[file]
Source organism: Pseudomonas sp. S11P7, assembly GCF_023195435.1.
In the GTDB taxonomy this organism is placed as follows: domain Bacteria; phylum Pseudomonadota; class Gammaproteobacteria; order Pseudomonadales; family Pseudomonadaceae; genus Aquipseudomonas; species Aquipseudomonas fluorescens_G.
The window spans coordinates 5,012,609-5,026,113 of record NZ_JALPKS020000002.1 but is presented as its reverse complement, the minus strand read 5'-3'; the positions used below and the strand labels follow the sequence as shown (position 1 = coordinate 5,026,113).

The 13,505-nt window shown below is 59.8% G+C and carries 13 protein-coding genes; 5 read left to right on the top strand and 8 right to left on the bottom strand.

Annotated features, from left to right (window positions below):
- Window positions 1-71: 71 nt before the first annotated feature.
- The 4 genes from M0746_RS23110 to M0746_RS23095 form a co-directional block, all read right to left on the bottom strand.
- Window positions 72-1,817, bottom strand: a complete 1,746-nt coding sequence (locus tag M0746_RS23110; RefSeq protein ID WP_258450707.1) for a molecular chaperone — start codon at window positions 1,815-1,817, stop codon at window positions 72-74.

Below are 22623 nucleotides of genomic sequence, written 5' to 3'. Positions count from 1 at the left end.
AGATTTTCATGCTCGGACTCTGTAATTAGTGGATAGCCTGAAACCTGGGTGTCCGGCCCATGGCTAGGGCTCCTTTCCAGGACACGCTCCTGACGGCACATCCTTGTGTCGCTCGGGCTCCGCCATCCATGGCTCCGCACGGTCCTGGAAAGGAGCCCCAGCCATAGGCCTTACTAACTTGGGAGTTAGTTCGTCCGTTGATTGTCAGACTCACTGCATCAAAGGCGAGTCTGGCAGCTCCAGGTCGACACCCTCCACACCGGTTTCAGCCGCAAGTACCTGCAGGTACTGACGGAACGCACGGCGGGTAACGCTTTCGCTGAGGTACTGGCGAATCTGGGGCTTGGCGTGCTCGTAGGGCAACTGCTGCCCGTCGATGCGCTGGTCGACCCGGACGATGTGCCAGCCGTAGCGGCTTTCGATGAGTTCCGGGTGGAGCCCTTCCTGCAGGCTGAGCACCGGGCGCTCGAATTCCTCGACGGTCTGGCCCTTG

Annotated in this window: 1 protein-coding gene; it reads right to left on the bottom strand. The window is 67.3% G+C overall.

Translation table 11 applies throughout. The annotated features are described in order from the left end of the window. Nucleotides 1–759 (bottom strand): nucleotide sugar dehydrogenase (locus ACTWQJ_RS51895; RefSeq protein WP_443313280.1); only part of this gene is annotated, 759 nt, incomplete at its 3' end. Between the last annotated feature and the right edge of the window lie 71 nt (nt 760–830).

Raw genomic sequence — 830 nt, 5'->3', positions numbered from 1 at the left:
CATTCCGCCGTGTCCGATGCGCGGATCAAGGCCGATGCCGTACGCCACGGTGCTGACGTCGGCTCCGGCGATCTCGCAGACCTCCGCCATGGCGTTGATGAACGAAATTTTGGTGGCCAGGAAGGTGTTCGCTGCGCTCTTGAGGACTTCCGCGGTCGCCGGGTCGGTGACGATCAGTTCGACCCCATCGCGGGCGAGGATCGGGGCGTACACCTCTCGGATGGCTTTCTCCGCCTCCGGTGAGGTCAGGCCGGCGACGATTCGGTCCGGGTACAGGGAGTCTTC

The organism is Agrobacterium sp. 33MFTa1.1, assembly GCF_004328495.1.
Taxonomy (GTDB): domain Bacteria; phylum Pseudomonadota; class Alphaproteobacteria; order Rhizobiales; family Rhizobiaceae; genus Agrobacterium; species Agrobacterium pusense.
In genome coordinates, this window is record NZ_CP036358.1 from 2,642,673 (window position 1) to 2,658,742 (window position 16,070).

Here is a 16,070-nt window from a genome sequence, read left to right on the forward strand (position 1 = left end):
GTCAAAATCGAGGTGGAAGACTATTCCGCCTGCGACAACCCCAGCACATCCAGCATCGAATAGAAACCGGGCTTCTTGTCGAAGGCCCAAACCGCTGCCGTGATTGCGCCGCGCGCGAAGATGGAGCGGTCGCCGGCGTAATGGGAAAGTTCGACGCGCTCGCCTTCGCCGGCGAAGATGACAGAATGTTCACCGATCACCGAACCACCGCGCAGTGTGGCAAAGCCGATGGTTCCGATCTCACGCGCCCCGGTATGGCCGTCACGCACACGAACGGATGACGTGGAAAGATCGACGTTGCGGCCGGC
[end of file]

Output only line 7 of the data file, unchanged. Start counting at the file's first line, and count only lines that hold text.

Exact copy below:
- The 4 genes from M0746_RS23110 to M0746_RS23095 form a co-directional block, all read right to left on the bottom strand.